Juah Town is about 25m from Buchanan, Liberia's third-largest city. Poor healthcare means children are at risk from preventable or treatable diseases.
Ebola has added to the strain, swamping health services and leaving many children orphaned.
Poor healthcare leaves children at risk
The two civil wars left infrastructure in tatters. Healthcare was one such casualty. Families are at high risk of waterborne diseases, as well as malaria, diarrhoea and typhoid fever. Thousands still die from malaria while 20% of children’s deaths from sickness are preventable.
Liberia has one of the highest maternal mortality rate in the world. Many women decide not to seek health care during and after pregnancy because of the long lines in the public health centres. Although they may not know it, their actions eventually affect the health of their children.
Liberia suffered terribly during the recent Ebola epidemic. Our priority was to keep our children safe. Throughout the affected region, we followed strict hygiene measures and limited traffic in and out of our Villages to prevent the spread of the virus.
Limited opportunities force children into work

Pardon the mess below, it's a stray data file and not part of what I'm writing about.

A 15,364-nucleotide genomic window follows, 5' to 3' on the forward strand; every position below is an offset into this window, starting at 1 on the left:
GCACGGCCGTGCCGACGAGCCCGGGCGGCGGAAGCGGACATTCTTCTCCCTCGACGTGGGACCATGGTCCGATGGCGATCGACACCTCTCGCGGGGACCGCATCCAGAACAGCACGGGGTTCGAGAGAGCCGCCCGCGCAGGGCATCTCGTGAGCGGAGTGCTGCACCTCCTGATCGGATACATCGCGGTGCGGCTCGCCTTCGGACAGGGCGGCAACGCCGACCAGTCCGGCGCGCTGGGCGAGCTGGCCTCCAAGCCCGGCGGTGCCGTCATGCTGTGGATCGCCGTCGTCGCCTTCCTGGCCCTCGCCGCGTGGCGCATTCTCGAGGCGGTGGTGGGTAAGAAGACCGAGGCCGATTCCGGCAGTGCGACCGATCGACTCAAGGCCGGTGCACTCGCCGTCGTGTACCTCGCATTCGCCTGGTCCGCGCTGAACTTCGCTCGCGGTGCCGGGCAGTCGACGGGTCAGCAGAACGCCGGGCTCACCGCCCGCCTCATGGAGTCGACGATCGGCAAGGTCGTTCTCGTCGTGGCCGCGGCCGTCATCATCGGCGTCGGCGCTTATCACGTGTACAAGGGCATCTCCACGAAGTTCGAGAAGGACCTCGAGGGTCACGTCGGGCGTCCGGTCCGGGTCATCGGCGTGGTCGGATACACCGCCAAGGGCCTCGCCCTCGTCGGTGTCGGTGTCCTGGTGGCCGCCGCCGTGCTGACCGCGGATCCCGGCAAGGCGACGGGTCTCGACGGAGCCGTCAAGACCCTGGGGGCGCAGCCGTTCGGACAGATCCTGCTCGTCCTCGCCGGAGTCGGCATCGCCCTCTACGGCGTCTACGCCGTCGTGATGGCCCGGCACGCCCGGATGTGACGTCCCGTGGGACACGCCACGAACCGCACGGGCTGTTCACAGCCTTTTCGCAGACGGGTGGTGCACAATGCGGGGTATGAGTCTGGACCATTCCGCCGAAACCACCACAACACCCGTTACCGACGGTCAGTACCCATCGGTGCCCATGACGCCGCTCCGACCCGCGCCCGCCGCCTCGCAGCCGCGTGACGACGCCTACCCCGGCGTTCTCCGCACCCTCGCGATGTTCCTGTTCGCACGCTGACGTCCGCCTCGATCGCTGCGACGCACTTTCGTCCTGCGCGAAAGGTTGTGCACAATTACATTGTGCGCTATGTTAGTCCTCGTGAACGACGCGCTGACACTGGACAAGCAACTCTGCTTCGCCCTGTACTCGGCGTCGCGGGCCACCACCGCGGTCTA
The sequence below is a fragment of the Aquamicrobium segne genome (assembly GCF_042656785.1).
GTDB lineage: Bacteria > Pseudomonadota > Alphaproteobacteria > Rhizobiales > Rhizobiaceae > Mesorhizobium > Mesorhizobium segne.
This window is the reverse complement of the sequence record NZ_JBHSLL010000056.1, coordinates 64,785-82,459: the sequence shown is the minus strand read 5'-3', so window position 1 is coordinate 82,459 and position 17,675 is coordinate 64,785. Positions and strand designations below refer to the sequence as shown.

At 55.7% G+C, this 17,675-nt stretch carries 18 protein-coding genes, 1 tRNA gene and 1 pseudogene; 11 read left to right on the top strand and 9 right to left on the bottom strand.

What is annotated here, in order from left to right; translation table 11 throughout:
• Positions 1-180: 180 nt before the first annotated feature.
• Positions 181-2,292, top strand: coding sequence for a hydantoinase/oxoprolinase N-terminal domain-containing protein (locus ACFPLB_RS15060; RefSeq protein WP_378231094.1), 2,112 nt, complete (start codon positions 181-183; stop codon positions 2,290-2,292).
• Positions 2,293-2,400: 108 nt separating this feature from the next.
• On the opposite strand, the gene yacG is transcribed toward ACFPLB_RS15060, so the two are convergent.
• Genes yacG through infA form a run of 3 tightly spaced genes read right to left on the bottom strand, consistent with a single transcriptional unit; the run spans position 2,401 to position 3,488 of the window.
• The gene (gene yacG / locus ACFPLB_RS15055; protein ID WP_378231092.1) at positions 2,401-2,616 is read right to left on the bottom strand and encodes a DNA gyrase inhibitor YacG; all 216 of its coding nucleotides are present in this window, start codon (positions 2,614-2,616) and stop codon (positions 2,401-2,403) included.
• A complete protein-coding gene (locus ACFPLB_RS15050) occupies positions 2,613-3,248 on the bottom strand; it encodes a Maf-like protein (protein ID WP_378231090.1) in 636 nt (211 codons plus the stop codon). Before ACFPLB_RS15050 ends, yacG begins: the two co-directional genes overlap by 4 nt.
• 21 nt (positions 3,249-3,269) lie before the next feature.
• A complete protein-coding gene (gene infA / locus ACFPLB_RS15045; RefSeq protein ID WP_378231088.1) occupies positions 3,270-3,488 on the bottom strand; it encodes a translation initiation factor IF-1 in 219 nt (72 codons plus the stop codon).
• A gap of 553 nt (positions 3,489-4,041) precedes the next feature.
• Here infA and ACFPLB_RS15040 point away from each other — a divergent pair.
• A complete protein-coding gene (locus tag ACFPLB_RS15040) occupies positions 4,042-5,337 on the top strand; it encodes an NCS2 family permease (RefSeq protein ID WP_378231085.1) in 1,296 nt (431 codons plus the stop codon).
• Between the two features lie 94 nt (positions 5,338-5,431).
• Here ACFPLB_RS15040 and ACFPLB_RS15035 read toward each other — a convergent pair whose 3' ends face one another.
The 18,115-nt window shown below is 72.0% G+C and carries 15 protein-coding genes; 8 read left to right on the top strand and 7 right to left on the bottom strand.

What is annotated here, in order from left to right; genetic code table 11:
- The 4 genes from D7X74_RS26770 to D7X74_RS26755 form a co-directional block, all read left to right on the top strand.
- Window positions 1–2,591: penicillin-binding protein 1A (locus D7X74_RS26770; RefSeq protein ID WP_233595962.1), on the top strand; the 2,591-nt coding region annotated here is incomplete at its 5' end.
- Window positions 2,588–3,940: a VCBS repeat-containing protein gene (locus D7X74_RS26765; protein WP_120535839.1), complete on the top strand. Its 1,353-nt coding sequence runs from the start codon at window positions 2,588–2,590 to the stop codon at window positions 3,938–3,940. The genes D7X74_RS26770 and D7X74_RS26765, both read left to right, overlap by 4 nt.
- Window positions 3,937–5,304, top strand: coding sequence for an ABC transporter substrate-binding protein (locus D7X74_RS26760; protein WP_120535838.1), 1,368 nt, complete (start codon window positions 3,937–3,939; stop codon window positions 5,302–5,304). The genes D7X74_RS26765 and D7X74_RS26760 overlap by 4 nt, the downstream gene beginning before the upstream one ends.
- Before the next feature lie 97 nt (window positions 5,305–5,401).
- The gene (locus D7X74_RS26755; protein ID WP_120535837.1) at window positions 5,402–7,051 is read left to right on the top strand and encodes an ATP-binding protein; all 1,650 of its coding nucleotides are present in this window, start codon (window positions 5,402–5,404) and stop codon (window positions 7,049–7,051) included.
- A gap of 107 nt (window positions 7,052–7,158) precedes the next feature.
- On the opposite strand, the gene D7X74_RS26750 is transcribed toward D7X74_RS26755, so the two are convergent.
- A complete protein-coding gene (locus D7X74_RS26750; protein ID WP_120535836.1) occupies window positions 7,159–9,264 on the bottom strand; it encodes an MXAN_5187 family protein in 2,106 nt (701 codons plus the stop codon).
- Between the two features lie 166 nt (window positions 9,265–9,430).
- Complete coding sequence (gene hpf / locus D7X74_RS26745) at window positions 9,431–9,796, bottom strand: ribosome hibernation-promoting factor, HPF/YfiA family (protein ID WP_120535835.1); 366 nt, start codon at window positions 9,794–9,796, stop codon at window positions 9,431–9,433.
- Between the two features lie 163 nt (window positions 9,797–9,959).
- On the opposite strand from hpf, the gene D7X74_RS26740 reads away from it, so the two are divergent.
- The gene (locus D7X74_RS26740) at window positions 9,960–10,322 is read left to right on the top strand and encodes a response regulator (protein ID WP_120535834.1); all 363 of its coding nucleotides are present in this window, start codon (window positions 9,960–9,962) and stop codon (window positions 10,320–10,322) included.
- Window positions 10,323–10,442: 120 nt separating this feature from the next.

Education was another casualty of war. Many schools were destroyed in the fighting. A 2008 UNICEF report stated that a third of primary school-age children were not attending school. Currently, the literacy rate among women and girls is 81%, seriously restricting opportunity among the most vulnerable.
90% of the population lives below the poverty line and 85% are unemployed. In order to survive, many women and children are forced into domestic servitude, street-vending, prostitution and forced labour. Liberia is a transit point for illicit drugs, arms-dealing, money laundering, and illegal diamond trading.
SOS Children in Juah Town
A troubled start
Juah Town was one of the refugee areas during the 20 years of civil war. When we opened our Children’s Village in 1989, it acted as a refugee site immediately. Soon after, the military seized control of the Village.
Only after 11 years was the Village was renovated and the first batch of Juah Town children able to move in. Unfortunately, further violence forced the Village to shut down in 2003 and the children were moved to the Village in Monrovia. Although the conflict ended in 2003, 80% of the country remained in rebel hands. However, after democratic elections in 2005, the Village was again able to admit children.
Caring for the most vulnerable and supporting the community
Today, the Village is thriving and caring for over 100 children. We provide quality education at our primary and secondary schools, which they attend alongside local children.
Our community outreach work offers support and services to local families. Our SOS social centre provides daycare for young children, so that parents can go out and work.
Child sponsors provide a secure, nurturing home for Juah Town's most vulnerable children. You can help change a child's life by sponsoring today.